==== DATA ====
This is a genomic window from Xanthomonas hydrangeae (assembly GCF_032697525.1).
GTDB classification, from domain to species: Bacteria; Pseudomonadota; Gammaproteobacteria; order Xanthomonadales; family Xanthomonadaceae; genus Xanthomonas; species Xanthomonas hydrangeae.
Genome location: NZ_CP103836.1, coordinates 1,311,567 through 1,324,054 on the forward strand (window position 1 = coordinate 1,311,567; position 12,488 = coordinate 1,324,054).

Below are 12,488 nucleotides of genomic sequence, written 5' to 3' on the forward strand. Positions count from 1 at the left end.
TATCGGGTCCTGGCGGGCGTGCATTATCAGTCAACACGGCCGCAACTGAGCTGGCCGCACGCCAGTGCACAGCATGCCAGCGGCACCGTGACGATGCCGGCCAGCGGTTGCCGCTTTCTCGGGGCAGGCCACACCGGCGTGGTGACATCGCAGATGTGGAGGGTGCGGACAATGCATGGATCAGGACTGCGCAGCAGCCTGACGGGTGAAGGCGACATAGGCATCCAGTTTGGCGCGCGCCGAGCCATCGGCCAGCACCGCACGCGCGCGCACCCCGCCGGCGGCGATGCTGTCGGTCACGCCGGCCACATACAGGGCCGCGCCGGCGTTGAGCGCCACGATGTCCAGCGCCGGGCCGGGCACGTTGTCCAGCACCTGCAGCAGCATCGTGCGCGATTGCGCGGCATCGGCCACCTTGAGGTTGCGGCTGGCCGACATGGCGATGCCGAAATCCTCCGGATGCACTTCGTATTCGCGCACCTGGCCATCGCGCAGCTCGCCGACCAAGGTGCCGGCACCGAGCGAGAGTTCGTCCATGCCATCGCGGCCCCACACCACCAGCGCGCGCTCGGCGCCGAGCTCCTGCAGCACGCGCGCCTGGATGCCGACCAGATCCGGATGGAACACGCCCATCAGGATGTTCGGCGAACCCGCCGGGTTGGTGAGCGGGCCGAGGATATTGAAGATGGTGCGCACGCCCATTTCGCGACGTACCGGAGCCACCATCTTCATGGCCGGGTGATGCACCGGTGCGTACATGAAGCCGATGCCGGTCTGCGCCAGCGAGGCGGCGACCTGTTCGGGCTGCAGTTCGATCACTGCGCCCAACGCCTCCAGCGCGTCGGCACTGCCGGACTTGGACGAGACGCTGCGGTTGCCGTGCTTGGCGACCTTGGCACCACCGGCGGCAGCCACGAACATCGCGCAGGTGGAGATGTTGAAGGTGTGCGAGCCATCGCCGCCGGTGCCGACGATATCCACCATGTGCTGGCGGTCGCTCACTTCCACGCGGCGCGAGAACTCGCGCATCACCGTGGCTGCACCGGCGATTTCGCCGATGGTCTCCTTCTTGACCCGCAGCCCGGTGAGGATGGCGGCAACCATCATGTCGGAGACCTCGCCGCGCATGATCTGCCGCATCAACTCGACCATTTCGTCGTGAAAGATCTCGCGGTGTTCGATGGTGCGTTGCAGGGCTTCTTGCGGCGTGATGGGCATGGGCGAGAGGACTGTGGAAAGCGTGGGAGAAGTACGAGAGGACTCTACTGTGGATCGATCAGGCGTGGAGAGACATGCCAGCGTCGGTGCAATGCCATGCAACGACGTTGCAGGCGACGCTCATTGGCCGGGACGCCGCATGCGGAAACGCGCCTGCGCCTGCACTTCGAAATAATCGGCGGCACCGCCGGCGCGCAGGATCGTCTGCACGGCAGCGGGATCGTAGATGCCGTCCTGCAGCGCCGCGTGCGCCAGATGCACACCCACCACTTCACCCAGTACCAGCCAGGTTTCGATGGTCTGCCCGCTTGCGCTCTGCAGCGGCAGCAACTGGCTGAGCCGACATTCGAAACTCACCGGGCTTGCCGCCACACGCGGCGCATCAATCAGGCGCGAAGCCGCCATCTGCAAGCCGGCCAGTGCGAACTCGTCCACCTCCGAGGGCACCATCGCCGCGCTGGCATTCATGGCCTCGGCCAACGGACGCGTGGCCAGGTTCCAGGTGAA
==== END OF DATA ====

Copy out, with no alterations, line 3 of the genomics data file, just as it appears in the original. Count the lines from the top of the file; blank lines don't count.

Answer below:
Genome location: NZ_CP103836.1, coordinates 1,311,567 through 1,324,054 on the forward strand (window position 1 = coordinate 1,311,567; position 12,488 = coordinate 1,324,054).